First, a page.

The private sector is to the efficient administration of healthcare what Ebola is to French kissing:
The average cost of insuring an Iowan on Medicaid has climbed nearly three times as fast since the state hired private companies to manage the program, when compared to the previous six years, new state figures show.
Since fiscal 2017, the first full year of privatization, the per-member cost of Iowa’s Medicaid program has risen an average of 4.4 percent per year, according to the non-partisan Legislative Services Agency. In the previous six years, the per-member cost rose an average of 1.5 percent per year, the agency said.
The new cost figures come amid continuing controversy over whether Iowa should have hired private companies to run the $5 billion program. The shift’s supporters said it would slow growth in health care spending on the more than 600,000 poor or disabled Iowans covered by Medicaid.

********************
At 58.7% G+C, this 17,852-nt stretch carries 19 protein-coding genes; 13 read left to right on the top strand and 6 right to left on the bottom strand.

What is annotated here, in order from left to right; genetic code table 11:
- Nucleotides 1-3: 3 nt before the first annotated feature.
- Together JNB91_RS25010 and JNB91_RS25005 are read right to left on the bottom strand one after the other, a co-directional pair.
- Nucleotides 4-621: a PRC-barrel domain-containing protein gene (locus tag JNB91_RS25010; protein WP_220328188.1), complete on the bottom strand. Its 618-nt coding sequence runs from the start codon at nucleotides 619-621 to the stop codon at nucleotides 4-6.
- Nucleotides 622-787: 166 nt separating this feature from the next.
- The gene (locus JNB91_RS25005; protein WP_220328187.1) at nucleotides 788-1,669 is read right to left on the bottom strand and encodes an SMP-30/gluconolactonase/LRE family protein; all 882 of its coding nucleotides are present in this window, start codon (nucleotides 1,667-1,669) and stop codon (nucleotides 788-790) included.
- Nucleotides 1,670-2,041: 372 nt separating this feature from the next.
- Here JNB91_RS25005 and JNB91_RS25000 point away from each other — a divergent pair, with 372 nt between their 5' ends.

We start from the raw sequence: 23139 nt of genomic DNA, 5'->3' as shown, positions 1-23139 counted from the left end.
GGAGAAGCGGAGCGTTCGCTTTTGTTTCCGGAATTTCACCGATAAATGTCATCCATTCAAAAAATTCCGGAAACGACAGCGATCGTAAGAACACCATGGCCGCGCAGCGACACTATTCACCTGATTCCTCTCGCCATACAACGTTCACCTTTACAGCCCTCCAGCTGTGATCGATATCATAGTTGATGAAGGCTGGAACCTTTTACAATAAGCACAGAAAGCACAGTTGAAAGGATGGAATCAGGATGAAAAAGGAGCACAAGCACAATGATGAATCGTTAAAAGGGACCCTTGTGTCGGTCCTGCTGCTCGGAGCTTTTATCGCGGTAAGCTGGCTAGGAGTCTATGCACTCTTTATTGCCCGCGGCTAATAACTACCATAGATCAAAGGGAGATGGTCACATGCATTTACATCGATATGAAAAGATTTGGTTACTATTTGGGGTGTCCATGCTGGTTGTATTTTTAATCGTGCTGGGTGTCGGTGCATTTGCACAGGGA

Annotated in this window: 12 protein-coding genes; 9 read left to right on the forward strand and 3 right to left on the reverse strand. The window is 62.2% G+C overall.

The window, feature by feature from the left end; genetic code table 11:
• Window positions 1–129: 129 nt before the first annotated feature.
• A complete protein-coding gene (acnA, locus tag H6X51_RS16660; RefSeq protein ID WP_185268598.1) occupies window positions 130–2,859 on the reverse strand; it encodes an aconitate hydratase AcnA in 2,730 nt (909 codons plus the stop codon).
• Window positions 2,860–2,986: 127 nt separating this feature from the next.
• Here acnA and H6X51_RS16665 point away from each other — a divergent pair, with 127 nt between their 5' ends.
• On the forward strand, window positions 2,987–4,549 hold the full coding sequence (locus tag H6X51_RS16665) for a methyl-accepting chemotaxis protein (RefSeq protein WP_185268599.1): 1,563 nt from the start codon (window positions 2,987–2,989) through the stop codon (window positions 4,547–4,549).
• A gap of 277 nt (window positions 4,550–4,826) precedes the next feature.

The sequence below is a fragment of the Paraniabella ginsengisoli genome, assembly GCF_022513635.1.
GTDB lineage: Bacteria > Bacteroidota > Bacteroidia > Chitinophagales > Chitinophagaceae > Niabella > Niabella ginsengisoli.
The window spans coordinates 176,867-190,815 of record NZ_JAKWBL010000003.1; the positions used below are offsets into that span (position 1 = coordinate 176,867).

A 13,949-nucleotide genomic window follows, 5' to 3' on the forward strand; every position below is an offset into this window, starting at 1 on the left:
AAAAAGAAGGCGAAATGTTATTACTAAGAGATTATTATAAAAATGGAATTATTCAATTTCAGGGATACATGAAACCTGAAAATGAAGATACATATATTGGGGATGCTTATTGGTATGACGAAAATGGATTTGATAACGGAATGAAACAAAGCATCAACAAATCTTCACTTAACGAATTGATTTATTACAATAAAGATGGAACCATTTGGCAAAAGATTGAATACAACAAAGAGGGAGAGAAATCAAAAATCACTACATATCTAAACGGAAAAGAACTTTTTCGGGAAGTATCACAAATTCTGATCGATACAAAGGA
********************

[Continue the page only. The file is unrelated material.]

The Legislative Services Agency compiled the new cost increase figures from past budget reports published by the Department of Human Services, which oversees Medicaid.
The Medicaid cost increases for this fiscal year are partly driven by an 8.4 percent raise the Iowa Department of Human Services agreed last month to give the two managed-care companies running the program. That raise, which includes state and federal tax dollars, will send $344 million more to Amerigroup and United Healthcare this fiscal year, which runs through June 2019.
So, spending millions of dollars on private management don’t end up saving money.